I recently had the pleasure of speaking at the Third Arab Biomedical and Clinical Engineering Conference. (Learn more about the conference at The conference was held in Beirut, Lebanon, and attracted attendees from all over the Middle East. Each Arab Biomedical and Clinical Engineering conference takes place in a different Middle Eastern country—and I hope to be invited back, as the large conference was filled with energetic, forward-thinking engineers, technicians, and students from thoughout the region.

You may be surprised to know that each Lebanese hospital is required to have one biomed/clinical engineer on staff. (And this is in addition to the normal BMETs and others that are tasked with repairing hospital equipment.) In fact, Lebanon places a tremendous emphasis on prepurchase evaluation, technological assessment, and HTM involvement in the decision-making process to help ensure that the hospitals’ extra-scarce financial resources are not wasted by purchasing the wrong or inappropriate technology.

To me, the inclusion of HTM is very refreshing and I would like to see U.S. hospitals take a similar approach.

Outside-the-Box Thinking

During the conference, numerous presenters explored other groundbreaking subjects, as well. Among the most interesting: A paper by Riad Farah, the medical engineering manager of Saint George Hospital University Medical Center in Lebanon. It in, Farah presented the results of an ongoing project to create a system to help hospitals decide whether to repair or replace medical equipment.

His system, which is highly researched and documented, is based upon replacing a device if its repair cost is a certain percentage of the original purchase price. Specifically, Farah has identified 26 factors which may favor either equipment repair or equipment replacement, depending upon how the questions are answered. After these factors are weighed and the scores are tallied, the final sum determines whether to recommend repair or replacement.

The goal of the project is to automate the answers to the questions via a computerized maintenance management system with very little manual intervention. Although the final recommendation would still require human consent, most decisions would stand as per the formula.

Some of the 26 factors that are weighed include: No.1: Equipment obsolete (not available on Internet, no spare parts); No.12: The end user is not satisfied with its performance; No. 21: Rate of occurrence of failures this year is greater than in previous years; No. 22: Operational cost is high and there is more economical equipment available; and No. 23: The item cannot be repaired in-house and must be covered by an expensive service contract.

Even though more input is required to place objective quantification to the 26 factors, Farah has already made great strides with this project. If you would like a copy of his paper and the factors he developed, simply e-mail me at [email protected].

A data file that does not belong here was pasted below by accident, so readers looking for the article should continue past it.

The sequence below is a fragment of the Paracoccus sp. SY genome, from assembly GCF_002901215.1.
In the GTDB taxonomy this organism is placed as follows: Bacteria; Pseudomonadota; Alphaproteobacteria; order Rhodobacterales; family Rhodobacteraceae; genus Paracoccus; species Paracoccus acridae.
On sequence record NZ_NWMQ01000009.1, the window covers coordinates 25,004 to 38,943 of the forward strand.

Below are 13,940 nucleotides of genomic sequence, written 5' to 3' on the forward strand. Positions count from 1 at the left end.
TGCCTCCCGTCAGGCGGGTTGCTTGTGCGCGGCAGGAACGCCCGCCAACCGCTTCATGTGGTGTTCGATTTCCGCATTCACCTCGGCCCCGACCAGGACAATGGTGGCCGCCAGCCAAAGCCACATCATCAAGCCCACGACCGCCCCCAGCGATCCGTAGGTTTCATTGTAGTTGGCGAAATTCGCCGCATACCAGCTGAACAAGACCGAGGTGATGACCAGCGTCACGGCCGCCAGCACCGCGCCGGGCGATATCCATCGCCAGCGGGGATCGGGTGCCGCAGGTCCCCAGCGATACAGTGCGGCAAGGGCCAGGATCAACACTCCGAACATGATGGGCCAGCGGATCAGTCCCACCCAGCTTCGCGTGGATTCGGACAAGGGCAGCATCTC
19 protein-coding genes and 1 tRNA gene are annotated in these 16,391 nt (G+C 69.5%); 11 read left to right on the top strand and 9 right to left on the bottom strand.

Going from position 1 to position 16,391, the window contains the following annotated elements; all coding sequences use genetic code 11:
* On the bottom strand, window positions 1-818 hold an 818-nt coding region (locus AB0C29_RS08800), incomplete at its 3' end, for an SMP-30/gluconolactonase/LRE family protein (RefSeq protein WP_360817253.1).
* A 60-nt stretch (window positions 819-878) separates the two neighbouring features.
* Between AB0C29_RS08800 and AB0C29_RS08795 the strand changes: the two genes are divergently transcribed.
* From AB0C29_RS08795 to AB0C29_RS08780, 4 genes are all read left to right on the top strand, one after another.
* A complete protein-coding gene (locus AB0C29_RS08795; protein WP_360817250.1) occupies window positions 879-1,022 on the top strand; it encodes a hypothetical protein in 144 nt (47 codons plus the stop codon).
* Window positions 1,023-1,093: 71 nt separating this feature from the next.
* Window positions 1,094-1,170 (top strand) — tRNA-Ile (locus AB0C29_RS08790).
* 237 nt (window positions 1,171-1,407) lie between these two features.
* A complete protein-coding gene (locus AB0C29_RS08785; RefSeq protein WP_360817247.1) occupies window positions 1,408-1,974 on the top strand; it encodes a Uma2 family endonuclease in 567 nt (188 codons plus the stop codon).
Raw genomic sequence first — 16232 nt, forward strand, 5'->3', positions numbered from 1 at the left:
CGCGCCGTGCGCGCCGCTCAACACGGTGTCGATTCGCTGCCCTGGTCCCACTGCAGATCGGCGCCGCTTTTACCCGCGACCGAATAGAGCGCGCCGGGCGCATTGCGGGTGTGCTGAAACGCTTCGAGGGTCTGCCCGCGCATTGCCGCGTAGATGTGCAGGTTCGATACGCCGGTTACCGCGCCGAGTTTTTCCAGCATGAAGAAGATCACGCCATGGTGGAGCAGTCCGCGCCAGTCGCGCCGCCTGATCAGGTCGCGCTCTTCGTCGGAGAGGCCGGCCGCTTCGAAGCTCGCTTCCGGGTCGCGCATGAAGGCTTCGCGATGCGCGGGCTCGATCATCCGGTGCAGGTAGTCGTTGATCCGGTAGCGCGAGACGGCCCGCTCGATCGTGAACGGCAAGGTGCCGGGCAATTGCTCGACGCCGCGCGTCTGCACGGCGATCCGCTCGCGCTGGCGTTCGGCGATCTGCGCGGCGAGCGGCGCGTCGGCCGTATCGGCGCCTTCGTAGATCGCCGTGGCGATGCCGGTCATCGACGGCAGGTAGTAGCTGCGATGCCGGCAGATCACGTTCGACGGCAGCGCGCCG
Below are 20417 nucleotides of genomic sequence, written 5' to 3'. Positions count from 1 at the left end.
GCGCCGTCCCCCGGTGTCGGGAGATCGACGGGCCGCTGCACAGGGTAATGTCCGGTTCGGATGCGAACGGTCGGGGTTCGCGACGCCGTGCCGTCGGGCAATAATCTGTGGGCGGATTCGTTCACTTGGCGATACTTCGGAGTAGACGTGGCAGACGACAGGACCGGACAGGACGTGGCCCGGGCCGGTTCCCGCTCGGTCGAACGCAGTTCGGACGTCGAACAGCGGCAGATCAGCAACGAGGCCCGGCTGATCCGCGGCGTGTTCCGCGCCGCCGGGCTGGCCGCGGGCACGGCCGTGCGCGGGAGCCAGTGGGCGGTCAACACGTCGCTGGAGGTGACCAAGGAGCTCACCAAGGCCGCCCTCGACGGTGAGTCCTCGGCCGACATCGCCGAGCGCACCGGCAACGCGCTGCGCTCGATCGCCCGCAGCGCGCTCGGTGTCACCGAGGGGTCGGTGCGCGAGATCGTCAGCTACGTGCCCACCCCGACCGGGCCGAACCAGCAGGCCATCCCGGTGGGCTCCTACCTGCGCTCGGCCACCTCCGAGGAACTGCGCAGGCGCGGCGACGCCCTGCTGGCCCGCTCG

Following Lebanon’s Lead

Other topics of concern at the conference were cybersecutity, the impact of user error, the accreditation of individuals and departments, the relationship of HTM to quality healthcare, and international standards for HTM and healthcare, such as AAMI, the International Organization for Standardization, and the World Health Organization.

Although Lebanon is a small country, with just 4 million people, the conference drew more than 200 attendees—many of whom were students in Lebanon’s engineering, biomedical, and clinical engineering university programs.

In contrast, there are an estimated 30,000 HTM professionals in the United States. However, I worry that we are underrepresented in the areas related to real equipment management—and, instead, are being relegated to mere repair and scheduled maintenance functions. Unlike in Lebanon, hospitals and employers in the U.S. seem to be ignoring the contributions we can make to patient safety, the future of healthcare, and the financial future of the business through proactive assessment—as well as participating in the decision-making processes related to the strategic nature of medical devices.

After all, our insight into our customers, technology, safety issues, the workflow in patient care areas, and the problems with specific companies can help prepare the hospital for a smooth future and reduce negative technological issues. It seems as if, in this very crucial area, our friends in the Middle East are getting that part right.

Patrick Lynch, CBET, CCE, CHTM, CPHIMS, FACCE, is a biomedical manager with 40 years’ experience. Questions and comments can be directed to 24×7 Magazine chief editor Keri Forsythe-Stephens at [email protected].